I used this as a bit of an opportunity to encourage my customers to take advantage of the last few days of old prices – kinda like a pre-price-rise ‘sale’, if you will. I got a lot of orders through and lots of lovely words of support from customers and friends. It was heartening that I didn’t get any ‘how dare you put your prices up’ messages. I think I helped deflect that by being open and honest, and explaining my reasoning.

However, I didn’t really make a big deal of it to the wider public. I saw this as an opportunity to connect and basically reward my fans – not only by giving them a heads-up about the price rise so they could get in beforehand, but also by sharing my story with them.

For the wider public – those people who didn’t have a connection to my brand, and who were perhaps just finding my work for the first time? I didn’t feel any need to publicise my price rise to those folks. Because when they saw the new price, it wasn’t new to them. It was what it was. I only felt the need to tell those people who’d bought from me before, so they didn’t get a shock when they came back again and saw the jump in prices.

Sales did slow down a little for a while after the rise – but because I put my prices up, I wasn’t earning any less money (actually, more) with less work. Things were back in a place where I had time to work on other aspects of my business again.

 

In short – I like this approach as an option for you, Ellie. You can get in touch with your stockists, let them know you’re rising prices on such-and-such a date, and why, and encourage them to get in with an order before this date if they want to. Depending on the level of connection you have with direct retail customers, you might like to do the same with them. It’s really a personal decision – as you know your customers best, and therefore how they will respond. I think people appreciate being kept ‘in the loop’ so to speak – especially with small handmade businesses where they might feel a deeper investment than they would with somewhere like Target.

 

That said – for my most recent price rise, I took a totally different approach – one born out of sheer overwork more than anything else.

I had been slowly releasing more and more sterling silver wedding band designs throughout last year – and I honestly didn’t realise how popular they would prove to be.

I had planned a much neater and more organised price rise after Christmas – one where I was going to again talk about it with my community. However, as November rolled along, and the orders kept rolling in, I reached a tipping point… and in one mad stretch of a few hours, I put up all my wedding ring prices across all my venues. Thankfully I’d already pretty much worked out the rise I wanted to enact, so it was just a case of slogging through all the updating, with Nick’s help.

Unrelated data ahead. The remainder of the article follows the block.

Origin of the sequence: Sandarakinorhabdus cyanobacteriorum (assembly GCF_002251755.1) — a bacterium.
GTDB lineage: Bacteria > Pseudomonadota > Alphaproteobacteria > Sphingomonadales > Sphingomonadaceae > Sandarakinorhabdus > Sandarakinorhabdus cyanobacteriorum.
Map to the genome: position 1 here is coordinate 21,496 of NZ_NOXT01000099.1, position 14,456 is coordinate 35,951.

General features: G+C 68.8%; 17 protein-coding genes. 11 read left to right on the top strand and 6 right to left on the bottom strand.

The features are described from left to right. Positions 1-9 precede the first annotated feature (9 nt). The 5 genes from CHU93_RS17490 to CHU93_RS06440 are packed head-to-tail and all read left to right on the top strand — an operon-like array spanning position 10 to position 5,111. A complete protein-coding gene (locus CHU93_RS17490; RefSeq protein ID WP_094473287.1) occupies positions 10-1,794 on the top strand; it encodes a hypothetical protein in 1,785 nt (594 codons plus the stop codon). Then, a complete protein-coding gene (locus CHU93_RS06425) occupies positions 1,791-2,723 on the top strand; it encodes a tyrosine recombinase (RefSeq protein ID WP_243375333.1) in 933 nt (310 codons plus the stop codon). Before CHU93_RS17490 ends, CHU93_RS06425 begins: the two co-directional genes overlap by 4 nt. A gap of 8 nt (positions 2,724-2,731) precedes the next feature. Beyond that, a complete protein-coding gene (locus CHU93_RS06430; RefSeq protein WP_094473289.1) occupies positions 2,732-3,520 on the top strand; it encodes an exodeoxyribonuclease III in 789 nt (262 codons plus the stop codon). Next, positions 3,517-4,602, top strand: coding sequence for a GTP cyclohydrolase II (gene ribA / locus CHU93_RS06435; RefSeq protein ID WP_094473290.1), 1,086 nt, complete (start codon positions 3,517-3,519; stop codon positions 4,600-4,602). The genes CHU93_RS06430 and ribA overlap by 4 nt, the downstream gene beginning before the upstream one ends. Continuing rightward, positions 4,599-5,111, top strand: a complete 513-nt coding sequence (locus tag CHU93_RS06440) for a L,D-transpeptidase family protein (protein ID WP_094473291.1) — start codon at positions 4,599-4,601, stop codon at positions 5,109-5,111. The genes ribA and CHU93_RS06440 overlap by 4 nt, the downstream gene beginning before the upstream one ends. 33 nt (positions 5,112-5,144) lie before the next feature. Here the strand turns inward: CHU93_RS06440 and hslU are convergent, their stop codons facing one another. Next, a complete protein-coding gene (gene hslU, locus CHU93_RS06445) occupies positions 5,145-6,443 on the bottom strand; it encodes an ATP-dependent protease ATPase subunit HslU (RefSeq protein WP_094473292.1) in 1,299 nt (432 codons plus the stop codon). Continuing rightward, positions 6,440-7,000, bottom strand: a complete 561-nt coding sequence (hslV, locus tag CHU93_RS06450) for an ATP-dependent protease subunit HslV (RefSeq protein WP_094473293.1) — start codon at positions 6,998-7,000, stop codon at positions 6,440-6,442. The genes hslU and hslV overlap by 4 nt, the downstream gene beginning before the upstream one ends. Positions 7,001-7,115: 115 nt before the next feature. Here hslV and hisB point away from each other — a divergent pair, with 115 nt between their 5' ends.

I didn’t publicise the rise – I just did it. And once I had, I felt relief – even if the orders kept coming in at the same rate, I knew I was finally going to be getting paid what I needed to be getting paid. The new prices aligned with the effort and time each ring was taking me to make, and so my cognitive dissonance was eliminated.

This rise was reasonably significant – but my fear of ‘will people still buy at the new prices’ was outweighed by the ‘I’m overwhelmed’! feeling.

(They still kept buying, by the way.)

This isn’t a method I would recommend, unless you’ve reached the end of your tether. Ideally, you want to be raising prices before you get to this point, so you can do it a bit more methodically – as I did the first time round.

However, sometimes things pile up on you, and you just have to take action to lighten the load.

So, in short – if you can, I reckon it’s a good idea to give regular customers and fans a heads-up… but you don’t HAVE to explain your reasoning. However, if you feel comfortable doing so, I think you can use it to actually weave another thread into the story-rug of your business, and make it a positive thing.

Thrivers, I open the floor to you – have you raised your prices? How did you do it – and what was the result of your approach?

Image source: davide ragusa